AgTech startup AgBiome lands Gates Foundation grant to research pest-resistant crops

AgBiome, an agricultural technology startup based in Research Triangle Park, has landed its second round of funding from the Bill & Melinda Gates Foundation to create a tolerance in plants against the destructive sweet potato weevil.

The research aims to use AgBiome’s technology, which focuses on the development of natural fungicides and microbes to control pests, to make sweet potatoes in sub-Saharan Africa resistant to the destructive weevil.

Once a plant becomes infected by a sweet potato weevil, it is no longer fit for human or animal consumption — a result that can have devastating consequences for small farmers who grow sweet potatoes to feed their families or sell at the market.

This is AgBiome’s second step in a multi-phase project it agreed to do with the Gates Foundation on developing a treatment for sweet potato weevils. Phase one research used AgBiome’s technology to identify what microbes were effective at resisting the weevils. The company isolated more than 25,000 new microbes, including seven bacteria and 15 fungi that had some effectiveness.

This next phase will test those microbes in greenhouse and field trials.

The project could one day benefit farmers beyond Africa. Sweet potato weevils are spread throughout the world, said Brooke Bissinger, who leads the project for AgBiome.

They are even prevalent in Louisiana, where the company is doing some of its research.

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A sweet potato in Uganda infected by sweet potato weevils. Courtesy of AgBiome

“For us in the U.S., it is a problem because it reduces yield,” Bissinger said. “But in the developing world where people rely on sweet potatoes as a major food source, it can become a food security issue.”

The company is not allowed to do research on sweet potato weevils in North Carolina — the largest producer of sweet potatoes in the U.S. — in case they were to accidentally introduce the weevil to the state. While the weevils could do damage in the state, the weather here typically gets too cold for them to survive, Bissinger said.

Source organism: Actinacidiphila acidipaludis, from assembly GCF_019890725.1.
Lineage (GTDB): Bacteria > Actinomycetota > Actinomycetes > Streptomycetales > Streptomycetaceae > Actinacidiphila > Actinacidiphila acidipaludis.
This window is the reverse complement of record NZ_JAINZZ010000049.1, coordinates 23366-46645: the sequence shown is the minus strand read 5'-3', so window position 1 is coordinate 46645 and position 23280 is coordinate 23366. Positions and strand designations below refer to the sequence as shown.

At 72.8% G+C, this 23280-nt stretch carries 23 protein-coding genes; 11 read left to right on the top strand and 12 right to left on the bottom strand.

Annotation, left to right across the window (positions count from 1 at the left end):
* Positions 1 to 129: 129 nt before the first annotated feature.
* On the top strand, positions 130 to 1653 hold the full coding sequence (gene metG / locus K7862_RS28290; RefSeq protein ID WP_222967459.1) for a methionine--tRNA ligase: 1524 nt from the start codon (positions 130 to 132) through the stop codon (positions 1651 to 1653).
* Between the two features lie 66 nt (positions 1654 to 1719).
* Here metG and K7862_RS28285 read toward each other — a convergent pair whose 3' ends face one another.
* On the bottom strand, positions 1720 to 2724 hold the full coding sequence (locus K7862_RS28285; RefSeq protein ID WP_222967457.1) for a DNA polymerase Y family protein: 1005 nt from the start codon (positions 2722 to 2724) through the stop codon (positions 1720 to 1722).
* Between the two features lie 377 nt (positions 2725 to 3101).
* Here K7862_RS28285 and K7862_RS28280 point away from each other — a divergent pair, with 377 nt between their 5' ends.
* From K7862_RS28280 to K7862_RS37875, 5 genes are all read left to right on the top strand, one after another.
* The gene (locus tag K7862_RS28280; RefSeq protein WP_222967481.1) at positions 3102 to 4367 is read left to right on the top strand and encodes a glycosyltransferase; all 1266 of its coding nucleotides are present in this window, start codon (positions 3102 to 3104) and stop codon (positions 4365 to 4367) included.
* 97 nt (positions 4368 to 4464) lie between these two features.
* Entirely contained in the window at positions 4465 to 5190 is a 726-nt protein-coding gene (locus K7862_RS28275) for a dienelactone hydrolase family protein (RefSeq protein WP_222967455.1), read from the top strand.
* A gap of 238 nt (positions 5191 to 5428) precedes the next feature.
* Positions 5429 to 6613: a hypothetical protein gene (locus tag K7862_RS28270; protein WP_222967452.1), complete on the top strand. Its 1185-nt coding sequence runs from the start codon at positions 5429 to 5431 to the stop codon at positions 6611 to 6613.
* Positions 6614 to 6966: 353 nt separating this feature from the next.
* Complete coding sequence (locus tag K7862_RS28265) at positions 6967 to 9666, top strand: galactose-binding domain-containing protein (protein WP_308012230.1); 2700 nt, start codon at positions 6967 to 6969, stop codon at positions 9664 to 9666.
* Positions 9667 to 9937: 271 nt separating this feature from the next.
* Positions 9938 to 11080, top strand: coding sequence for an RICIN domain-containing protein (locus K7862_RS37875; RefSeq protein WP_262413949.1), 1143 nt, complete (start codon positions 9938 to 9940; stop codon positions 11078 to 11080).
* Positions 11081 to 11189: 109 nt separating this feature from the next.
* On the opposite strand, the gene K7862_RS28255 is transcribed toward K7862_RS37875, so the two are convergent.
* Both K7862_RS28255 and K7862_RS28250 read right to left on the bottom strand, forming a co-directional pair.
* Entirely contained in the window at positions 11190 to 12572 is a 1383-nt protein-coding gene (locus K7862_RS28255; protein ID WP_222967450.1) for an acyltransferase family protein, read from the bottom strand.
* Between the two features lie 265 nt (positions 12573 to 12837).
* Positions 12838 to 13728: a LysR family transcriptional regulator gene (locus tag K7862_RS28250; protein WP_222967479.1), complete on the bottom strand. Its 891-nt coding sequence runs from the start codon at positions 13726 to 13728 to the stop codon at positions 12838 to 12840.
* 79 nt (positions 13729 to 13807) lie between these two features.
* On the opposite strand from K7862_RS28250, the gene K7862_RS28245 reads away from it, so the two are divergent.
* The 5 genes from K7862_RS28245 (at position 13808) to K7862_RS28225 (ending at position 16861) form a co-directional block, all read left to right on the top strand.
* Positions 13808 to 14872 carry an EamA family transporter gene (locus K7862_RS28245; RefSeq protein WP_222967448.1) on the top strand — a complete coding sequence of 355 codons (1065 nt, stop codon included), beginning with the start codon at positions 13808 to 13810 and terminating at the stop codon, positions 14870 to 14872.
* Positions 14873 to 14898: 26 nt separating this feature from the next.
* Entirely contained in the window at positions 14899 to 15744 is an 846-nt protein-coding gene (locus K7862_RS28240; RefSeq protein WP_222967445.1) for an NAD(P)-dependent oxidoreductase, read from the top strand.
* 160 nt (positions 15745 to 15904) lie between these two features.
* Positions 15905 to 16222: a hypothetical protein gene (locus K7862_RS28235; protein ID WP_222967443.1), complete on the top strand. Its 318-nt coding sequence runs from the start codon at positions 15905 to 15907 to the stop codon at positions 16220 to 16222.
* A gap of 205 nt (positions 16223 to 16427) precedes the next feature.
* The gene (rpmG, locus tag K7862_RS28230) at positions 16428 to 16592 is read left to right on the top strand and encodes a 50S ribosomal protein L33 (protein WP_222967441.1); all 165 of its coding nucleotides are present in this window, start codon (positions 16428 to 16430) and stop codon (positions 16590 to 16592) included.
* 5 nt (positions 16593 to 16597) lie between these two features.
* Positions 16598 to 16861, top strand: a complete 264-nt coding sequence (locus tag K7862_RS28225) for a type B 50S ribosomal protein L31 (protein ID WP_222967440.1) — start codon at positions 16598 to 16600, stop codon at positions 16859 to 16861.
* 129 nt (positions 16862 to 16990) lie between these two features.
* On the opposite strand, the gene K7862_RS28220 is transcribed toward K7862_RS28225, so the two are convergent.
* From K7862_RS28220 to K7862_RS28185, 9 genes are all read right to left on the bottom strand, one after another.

Founded in 2012, AgBiome has brought in $136 million in funding, according to Crunchbase, and the company employs around 100 people. The Gates Foundation is also an investor in the company.

Bissinger said the foundation’s grant allows AgBiome to work on areas of research that might not be profitable.

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AgBiome scientists working with farmers in Uganda to find a resistance to sweet potato weevils. Courtesy of AgBiome

“Usually, an agriculture company would not be doing this kind of work, because these are pests that are issues in places that are usually low income,” she said. “Usually agriculture companies are looking at corn, soybeans and major row crops. We probably wouldn’t be focusing on this particular pest if it wasn’t for the funding from the Gates Foundation. But it is a great opportunity to do something as a humanitarian effort and help farmers outside of row crops.”

AgBiome did not disclose the amount of the grant. Bissinger said nine full-time employees work on the project, which will include travel to Uganda to do tests and talk to farmers.

“In sub-Saharan Africa, 90% of people are farming on their own land on small plots,” Bissinger said. “In Africa, where they don’t have pesticides or good pest control measures, they can have a 100% loss of crops, which can lead to them struggling to feed families and make excess money by selling at the market.”

Bissinger said she visited 150 farms in Uganda and all but one of them was a small family-run farm. The one commercial farm she saw would be small compared to those in the U.S.

If phase two of the project is successful, AgBiome will move onto a third phase where they will work on how to scale a solution and distribute it.

This story was produced with financial support from a coalition of partners led by Innovate Raleigh as part of an independent journalism fellowship program. The N&O maintains full editorial control of the work. Learn more; go to

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Zachery Eanes is the Innovate Raleigh reporter for The News & Observer and The Herald-Sun. He covers technology, startups and main street businesses, biotechnology, and education issues related to those areas.